Message to the Campus Community about the Library's Re-envisioning Initiative

April 16, 2012


We launched a Re-envisioning Library Services Initiative this semester in order to improve libraries across campus. Library staff has been exploring new ways to put materials in your hands (or on your screens) as well as the ways we provide expert advice to everyone from freshmen to faculty. Our goal, in unsettled times, is to make libraries stable with a limited workforce and able to play a smart role in the ongoing revolution in how all of us handle information.

The Library has many strengths as we face this challenge. Our talented staff (Librarians, other career people, and hundreds of student workers) have a commitment to public service that is as strong as any group I have seen. The Library operates at great scale across the ten UC campuses and the California Digital Library. At Berkeley we are further leveraging this power in spending money and using the time of professionals. We have digitized millions of older books at a pace unimagined only a decade ago, and tens of millions of dollars cheaper than experts believed was possible. Every year more than five thousand donors help us; $8 million is spent from this source in an average year to improve collections and library space.

The new realities of higher education financing are no more welcome in the Library than they are in other academic units. Or, for that matter, at our peer university libraries. With the loss of public funding at Berkeley over the past 4 years, the Library has lost over 70 budgeted staff, equivalent to more than 20% of our budgeted positions. Assuming relatively stable future budgets, we still need to reduce our workforce over the next three years, via attrition, by approximately 20 FTE to meet budget goals. Greater efficiencies and strategic investments of staff time on our part, along with the campus-wide Operational Excellence (OE) program, are the keys to doing this.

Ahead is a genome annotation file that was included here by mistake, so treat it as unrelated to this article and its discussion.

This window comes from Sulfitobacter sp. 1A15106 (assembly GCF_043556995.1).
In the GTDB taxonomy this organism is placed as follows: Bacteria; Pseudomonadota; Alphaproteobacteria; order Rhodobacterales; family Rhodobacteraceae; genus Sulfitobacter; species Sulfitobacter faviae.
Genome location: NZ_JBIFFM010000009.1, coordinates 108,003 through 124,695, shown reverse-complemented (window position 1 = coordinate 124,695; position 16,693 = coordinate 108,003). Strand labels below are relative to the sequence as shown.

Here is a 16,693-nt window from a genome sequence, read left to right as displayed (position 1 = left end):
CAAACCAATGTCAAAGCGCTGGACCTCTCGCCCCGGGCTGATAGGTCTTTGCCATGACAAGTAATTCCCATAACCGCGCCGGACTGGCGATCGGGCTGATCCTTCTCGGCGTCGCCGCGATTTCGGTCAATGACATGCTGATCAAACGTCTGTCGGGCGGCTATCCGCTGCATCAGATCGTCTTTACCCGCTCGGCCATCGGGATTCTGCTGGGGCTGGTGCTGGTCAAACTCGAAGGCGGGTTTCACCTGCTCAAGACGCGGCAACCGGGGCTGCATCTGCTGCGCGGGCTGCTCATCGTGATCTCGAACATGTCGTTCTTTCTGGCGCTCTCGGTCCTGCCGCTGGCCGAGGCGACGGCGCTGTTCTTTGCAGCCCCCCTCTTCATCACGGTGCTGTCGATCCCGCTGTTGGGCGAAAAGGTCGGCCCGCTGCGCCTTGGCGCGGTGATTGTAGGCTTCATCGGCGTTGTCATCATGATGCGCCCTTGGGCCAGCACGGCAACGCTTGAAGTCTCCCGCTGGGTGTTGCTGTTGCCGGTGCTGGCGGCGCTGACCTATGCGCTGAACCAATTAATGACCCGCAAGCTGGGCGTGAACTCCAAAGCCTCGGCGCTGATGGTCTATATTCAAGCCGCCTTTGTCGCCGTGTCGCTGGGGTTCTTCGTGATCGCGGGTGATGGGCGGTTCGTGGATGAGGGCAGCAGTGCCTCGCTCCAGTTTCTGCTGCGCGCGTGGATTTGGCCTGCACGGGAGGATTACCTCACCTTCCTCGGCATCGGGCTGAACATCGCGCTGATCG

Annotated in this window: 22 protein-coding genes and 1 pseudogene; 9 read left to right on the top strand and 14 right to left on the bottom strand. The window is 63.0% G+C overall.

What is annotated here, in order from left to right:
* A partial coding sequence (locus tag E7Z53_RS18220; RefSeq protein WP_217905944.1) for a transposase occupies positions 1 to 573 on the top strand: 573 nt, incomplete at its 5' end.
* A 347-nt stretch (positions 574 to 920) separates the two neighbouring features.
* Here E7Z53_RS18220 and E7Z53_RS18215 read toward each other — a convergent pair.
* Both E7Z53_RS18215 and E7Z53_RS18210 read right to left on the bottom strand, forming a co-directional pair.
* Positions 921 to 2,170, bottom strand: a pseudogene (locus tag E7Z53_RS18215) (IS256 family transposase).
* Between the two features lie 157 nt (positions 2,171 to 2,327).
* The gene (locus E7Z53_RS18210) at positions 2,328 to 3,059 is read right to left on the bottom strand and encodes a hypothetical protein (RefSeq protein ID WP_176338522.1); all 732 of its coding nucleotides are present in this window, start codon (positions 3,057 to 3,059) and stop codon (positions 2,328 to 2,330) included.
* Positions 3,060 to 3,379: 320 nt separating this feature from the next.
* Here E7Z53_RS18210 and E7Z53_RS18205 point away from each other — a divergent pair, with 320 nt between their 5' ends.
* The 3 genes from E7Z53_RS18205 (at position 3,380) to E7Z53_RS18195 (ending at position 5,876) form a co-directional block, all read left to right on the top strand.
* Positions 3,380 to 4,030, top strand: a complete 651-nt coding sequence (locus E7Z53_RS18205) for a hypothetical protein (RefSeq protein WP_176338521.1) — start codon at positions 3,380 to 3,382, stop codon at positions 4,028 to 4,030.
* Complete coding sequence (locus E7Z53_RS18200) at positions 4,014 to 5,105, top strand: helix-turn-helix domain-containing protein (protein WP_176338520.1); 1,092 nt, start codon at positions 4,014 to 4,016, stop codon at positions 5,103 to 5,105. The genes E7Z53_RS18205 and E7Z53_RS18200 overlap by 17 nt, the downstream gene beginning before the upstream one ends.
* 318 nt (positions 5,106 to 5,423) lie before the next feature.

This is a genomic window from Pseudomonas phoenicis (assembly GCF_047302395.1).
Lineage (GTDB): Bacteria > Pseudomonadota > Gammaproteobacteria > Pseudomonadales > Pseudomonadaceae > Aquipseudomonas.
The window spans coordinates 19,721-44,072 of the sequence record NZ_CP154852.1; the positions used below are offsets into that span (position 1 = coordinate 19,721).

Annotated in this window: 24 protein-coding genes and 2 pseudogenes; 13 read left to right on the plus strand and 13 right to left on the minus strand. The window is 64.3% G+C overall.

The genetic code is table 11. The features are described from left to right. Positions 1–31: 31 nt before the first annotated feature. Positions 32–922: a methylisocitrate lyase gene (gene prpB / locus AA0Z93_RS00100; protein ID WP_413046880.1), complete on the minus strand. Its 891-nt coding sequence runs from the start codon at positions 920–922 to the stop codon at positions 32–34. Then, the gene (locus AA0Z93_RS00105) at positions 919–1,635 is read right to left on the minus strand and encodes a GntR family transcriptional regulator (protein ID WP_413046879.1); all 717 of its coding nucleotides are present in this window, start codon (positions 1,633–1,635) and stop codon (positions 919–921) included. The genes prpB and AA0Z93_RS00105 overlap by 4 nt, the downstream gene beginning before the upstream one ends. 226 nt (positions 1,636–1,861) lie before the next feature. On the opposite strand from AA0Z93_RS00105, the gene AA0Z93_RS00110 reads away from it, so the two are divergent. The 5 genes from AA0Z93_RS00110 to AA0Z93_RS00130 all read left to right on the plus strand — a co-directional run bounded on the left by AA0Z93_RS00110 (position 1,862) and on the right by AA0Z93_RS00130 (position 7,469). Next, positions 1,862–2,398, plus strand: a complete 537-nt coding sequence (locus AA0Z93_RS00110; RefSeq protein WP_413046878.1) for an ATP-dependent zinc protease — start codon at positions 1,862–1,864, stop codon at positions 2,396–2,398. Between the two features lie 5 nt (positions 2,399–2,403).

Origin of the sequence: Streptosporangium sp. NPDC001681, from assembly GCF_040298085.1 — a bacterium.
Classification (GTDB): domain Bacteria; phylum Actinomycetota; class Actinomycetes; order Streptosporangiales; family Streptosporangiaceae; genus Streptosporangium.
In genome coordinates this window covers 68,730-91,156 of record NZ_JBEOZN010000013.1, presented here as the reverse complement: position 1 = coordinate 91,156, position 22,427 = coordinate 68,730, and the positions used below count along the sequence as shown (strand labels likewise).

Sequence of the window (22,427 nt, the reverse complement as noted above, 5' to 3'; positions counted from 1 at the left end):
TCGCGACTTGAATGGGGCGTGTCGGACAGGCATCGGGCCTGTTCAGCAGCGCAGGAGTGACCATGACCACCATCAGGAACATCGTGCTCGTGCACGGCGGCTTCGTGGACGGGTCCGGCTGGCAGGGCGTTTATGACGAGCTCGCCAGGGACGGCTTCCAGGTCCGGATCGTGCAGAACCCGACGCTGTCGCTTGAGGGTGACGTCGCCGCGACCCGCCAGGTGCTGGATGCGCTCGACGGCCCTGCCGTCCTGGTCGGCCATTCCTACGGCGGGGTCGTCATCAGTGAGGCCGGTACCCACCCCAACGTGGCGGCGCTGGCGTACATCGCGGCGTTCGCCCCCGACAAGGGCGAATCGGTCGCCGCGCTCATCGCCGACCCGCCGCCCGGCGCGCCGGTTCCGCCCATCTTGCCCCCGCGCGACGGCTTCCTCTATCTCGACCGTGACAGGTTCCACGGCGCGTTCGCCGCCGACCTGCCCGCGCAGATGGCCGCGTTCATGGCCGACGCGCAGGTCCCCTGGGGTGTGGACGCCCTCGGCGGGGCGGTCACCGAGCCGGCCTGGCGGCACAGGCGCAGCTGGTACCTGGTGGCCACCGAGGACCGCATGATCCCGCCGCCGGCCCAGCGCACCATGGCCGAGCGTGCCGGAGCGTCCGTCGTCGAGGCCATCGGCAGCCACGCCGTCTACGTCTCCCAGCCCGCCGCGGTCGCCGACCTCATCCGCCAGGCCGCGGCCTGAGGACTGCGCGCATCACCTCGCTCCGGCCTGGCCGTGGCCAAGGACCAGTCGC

We will not have stability, or have the bandwidth in the library to advance the information revolution, if we just soldier along. We can already see negative impacts on the services we provide, as we stretch our reduced staffing over our many service points and areas of expertise. Re-envisioning has not come from the top down, but rather from the people that you have regular contact with in the Library. With your help, they want to find a better way to deliver services.

The Library has charged two self-study teams to explore options for new, sustainable models. In early May, you will see these options presented for campus-wide review and comment. The new approaches will have input from the Academic Senate Library Committee. The Library will then reach out to faculty, students and staff to understand the advantages and weakness of each model. With the benefit of campus feedback, the Library administration will select a new service model, which will be announced in July, 2012.

Supporting the university's academic mission and patrons is the guiding principle for the Library's Re-envisioning process. You will hear more from me and other library staff next month.

Tom Leonard
University Librarian

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